Leaf-miner: A contorted gallery filled with green frass (British
at the underside of the leaf, often close to a vein. The mine is
a corridor, running in several half or whole circles around the
oviposition site. Only the last segment breaks loose, and often
runs along the leaf margin. The frass is greenish, lying in coils
that are so wide as to almost completely fill the corridor (Bladmineerders van Europa).
Larva: The larvae of moths have a head capsule and chewing mouthparts with opposable mandibles (see video of a gracillarid larva feeding), six thoracic legs and abdominal legs (see examples).
The larva is green (British
green. The larva is described by Gustafsson and van Nieukerken
(1990a) (Bladmineerders van Europa).
Pupa: The pupae of moths have visible head appendages, wings and legs which lie in sheaths (see examples).
The adult is not illustrated in UKMoths (check for update). The genitalia are not illustrated by the Lepidoptera
Dissection Group (check for update).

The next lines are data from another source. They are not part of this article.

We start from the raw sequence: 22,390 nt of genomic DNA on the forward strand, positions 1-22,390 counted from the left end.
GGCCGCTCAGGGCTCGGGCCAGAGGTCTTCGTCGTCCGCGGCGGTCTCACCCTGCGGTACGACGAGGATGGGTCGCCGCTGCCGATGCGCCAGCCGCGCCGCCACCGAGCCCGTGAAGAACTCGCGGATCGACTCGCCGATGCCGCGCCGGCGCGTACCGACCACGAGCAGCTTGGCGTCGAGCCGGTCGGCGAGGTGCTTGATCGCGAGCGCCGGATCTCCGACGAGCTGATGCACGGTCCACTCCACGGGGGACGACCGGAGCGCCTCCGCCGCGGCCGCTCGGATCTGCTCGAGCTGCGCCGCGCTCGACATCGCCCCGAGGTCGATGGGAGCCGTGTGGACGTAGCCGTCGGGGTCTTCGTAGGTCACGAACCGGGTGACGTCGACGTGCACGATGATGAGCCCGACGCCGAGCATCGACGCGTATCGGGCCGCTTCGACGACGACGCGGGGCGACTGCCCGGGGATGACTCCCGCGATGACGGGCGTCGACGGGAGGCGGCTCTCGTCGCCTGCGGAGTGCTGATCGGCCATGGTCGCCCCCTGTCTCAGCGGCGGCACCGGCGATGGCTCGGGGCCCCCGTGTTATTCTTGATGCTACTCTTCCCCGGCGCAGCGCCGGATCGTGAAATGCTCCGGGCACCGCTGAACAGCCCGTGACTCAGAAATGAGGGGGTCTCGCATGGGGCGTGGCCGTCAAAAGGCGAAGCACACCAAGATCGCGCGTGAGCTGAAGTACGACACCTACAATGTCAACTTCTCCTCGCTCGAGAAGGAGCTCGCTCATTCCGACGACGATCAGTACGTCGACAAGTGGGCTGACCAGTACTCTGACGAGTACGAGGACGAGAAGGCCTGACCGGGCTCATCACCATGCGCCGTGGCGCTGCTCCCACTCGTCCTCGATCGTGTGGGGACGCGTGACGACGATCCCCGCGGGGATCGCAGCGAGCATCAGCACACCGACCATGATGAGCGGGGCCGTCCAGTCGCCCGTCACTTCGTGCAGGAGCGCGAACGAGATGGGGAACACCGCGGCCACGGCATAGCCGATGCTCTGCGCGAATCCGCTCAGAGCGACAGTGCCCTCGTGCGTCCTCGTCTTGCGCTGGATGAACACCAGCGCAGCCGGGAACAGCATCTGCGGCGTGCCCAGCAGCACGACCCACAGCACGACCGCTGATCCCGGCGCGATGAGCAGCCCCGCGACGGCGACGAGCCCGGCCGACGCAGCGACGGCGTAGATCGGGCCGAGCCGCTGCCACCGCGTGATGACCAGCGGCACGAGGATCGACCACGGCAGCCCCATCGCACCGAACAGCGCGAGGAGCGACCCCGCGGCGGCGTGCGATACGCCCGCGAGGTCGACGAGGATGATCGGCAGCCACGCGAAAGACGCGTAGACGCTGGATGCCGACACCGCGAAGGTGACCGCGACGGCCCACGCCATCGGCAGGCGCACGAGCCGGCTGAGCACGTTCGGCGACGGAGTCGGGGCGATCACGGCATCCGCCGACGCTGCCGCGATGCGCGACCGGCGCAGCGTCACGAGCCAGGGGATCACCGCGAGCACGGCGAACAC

In the older literature also Crataegus and even Mespilus
are mentioned [as hosts]. This is surprising, because the mines
are so unmistakable (Bladmineerders van Europa).
Hosts in Great Britain & Ireland:
of year - larvae: July, September - early October (British
of year - adults: Currently unknown.
in Great Britain & Ireland: Britain including Carmarthenshire (VC44),
Dorset (VC9), East Cornwall (VC2), Herefordshire and West Kent (NBN
See also British
leafminers distribution map.
NBN Grid Map:
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elsewhere: Widespread in continental Europe including Austria,
Belgium, Bulgaria, Croatia, Czech Republic, Danish mainland, French
mainland, Germany, Greek mainland, Hungary, Italian mainland, Lithuania,
Luxembourg, Macedonia, Republic of Moldova, Poland, Romania, Russia
- Central, Slovakia, Slovenia, Sweden, Switzerland, The Netherlands,
Ukraine and Yugoslavia (Karsholt and van Nieukerken in Fauna Europaea).
NBN Interactive Grid Maps of known host species:
British and Irish Parasitoids in Britain and elsewhere: